Julie Harris, the unprepossessing anti-diva who, in the guises of Joan of Arc, Mary Todd Lincoln, Emily Dickinson and many other characters both fictional and real, became the most decorated performer in the history of Broadway, died on Saturday at her home in Chatham, Mass. 



She was 87. The cause was not immediately known, said Francesca James, a longtime friend who was with her when she died. 

Ms. Harris had a lengthy, overstuffed résumé as an actress, with dozens of movie and television credits, including the 1955 film adaptation of John Steinbeck’s novel of brotherly rivalry, “East of Eden,” in which she played the girl who falls for the tormented younger sibling played by James Dean, and nearly eight years in the 1980s as an eccentric country singer on the prime time soap opera “Knots Landing.” But perhaps more than any other performer of her era and her elevated stature, she owed her stardom and reputation to the stage.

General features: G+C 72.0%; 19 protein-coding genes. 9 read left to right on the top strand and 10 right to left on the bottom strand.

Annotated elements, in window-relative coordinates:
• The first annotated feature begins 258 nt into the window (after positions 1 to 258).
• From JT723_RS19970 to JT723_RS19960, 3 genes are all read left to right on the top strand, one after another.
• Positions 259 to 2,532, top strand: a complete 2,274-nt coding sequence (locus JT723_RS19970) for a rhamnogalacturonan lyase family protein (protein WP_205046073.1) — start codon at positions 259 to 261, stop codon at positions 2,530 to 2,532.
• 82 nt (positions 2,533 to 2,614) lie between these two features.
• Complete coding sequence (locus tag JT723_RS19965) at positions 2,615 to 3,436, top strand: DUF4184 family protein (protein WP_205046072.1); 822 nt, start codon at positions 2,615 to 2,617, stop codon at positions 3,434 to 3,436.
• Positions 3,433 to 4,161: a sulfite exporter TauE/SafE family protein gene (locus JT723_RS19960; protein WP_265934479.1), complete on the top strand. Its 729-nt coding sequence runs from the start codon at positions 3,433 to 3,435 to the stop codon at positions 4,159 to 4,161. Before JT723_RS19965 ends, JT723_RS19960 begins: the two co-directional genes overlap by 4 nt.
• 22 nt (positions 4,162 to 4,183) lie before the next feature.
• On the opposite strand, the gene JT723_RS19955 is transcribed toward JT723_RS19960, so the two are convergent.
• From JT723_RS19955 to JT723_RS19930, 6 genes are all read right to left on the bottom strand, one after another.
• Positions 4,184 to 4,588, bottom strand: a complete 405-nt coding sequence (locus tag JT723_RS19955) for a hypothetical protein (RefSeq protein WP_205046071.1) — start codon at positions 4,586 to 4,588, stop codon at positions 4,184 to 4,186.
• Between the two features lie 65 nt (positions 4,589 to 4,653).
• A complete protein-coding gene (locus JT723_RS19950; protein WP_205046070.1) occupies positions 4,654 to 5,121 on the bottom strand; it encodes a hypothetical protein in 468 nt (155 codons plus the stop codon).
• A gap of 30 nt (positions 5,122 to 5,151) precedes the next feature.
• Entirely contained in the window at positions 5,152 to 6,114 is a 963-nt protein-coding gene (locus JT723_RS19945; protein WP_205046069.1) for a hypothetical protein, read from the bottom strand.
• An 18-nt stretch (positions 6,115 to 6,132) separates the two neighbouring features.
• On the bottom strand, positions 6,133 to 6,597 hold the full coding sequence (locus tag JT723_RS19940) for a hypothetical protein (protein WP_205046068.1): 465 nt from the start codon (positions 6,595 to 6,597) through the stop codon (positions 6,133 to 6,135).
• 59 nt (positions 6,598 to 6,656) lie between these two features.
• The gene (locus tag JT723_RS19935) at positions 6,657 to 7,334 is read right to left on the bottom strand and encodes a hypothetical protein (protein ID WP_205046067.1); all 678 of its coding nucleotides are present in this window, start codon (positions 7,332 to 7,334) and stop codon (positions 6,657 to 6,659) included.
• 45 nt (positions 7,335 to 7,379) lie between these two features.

Sometimes called the first lady of the American theater, she made her first Broadway appearance while she was still in college, and over the next half century-plus earned 10 Tony nominations, more than any other performer. The last was in 1997 for a revival of “The Gin Game,” D. L. Coburn’s mordant comedy about the contentious friendship between two isolated denizens of an old age home that emerges over a card table. She didn’t win, though she’d been there and done that five times, the first performer to be so honored so often. Angela Lansbury and Audra McDonald have since matched this total, but in 2002, Ms. Harris won for the sixth time, a special Tony for lifetime achievement, putting her in a class by herself.